Texas Rangers caught looking as MLB trade deadline passes
After back-to-back walk-off home run wins against the Angels, it appears the Texas Rangers’ bag of tricks has run out. The trade deadline has come and gone, and the Rangers failed (or just refused) to add an outfielder or big bat to the lineup.
No homecoming for Michael Young, no Hunter Pence or Giancarlo Stanton to replace the power or position of Nelson Cruz, who is all but assured to be suspended by the end of the week for his role in the Biogenesis case.
The Rangers were supposed to do something on the deadline to fill in the offensive void that Cruz’s 24 home runs and 72 RBIs will leave. Baseball insiders had said that everyone on the team, including recently acquired Matt Garza, were available for a negotiation.
The Rangers were supposed to do something on the deadline to fill in the offensive void that Cruz will leave.
Instead the Rangers, and most of the MLB, decided to stand pat heading into the final stretch of the playoff hunt with 55 games to go.
The Rangers’ offense blew up for 14 runs against the Angels on July 30 to cap a manic comeback for the second night in a row. But without Cruz in the heart of the lineup, the team’s power falls to corner infielders Adrian Beltre and Mitch Moreland.
Rumors swirled on Twitter as the deadline neared that the Rangers were positioned to trade for Miami outfielder Giancarlo Stanton, but that proved to be a case of wishful thinking. Ditto for San Francisco outfielder Hunter Pence, who was the early favorite to take over for Cruz.
And for all of Philadelphia’s bluster at trading Young to the Rangers, Yankees or Red Sox, nothing came to fruition.
The deadline passed with barely a whisper. It’s not a great position for the Rangers at the moment as they try to catch Oakland from five games back. It’s hardly an insurmountable deficit, as the A’s showed last year when they covered that ground over the course of the last nine games of the season.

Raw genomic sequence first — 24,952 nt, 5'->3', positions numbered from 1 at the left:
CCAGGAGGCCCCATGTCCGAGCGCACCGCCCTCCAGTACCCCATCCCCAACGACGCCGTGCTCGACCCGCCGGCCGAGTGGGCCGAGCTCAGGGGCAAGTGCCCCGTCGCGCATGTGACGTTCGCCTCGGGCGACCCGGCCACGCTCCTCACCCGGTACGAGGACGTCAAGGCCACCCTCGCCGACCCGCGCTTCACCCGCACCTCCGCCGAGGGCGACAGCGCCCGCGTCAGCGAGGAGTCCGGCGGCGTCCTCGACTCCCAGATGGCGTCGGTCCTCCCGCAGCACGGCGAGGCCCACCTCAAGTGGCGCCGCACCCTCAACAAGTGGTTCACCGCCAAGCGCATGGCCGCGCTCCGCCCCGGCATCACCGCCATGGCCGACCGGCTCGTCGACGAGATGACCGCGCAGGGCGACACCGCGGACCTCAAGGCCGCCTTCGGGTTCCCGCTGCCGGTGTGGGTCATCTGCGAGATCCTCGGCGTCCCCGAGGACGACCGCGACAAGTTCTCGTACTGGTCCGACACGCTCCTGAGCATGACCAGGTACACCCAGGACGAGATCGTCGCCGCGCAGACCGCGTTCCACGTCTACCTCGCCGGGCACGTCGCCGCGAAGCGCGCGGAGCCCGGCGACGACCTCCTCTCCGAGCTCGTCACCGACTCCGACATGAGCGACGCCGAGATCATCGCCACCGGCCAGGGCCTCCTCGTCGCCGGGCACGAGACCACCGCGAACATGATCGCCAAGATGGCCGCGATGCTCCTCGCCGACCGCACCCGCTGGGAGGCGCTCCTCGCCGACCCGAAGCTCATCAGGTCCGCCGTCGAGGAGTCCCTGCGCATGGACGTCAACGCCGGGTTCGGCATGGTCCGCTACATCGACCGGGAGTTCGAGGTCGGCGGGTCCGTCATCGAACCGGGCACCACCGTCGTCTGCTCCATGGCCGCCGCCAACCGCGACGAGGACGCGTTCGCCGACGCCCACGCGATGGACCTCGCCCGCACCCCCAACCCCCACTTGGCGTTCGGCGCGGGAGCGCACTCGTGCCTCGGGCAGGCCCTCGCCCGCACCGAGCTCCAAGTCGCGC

The Rangers could’ve traded for a big bat, but as the lack of overall action among the league showed, there weren’t really any to be had — at least not for the right price. Although the Rangers need a bat desperately, it wouldn’t be worth overpaying for a three-month rental by trading the future.
The Rangers have shown that when the price is right they’re willing to go after big targets like Adrian Beltre or Yu Darvish in free agency or Cliff Lee via trade, but they’re equally willing to let Josh Hamilton and C.J. Wilson walk when they can’t find a common number.
The Rangers are still going to be a competitive squad with or without Cruz in the same way they were when Hamilton left for a baseball town, or when seemingly half the team is injured.
I’m trying have faith that this is why the Rangers have the same team today as they did yesterday. It’s frustrating for a fan to see his squad sit tight when the ship hits an iceberg, but the last thing that needs to happen now is to pull off the berg and let all the water seep in.
Besides, all hope for salvation is not lost. As more teams begin to fall out of the playoff hunt, waiver trades will offer up a host of possible solutions before the August 31 deadline. By then, general managers of losing squads will want to get something — anything — for their wares.
In fact, should Cruz appeal his impending 50-game suspension (which he will lose because Selig is not going to let anyone from Biogenesis get away), the delay in suspension could have made for an awkward situation in which Stanton or Pence had to coexist with Cruz for several weeks.
Of course, that’s a lot of ifs and buts, and we’re only halfway to Christmas.
It’s too early to lament a ruined season, but it certainly doesn’t get easier from here. Part of that is the Rangers’ doing, but it’s also hard to buy when nobody is selling. Maybe the team can win every night with a walk-off home run.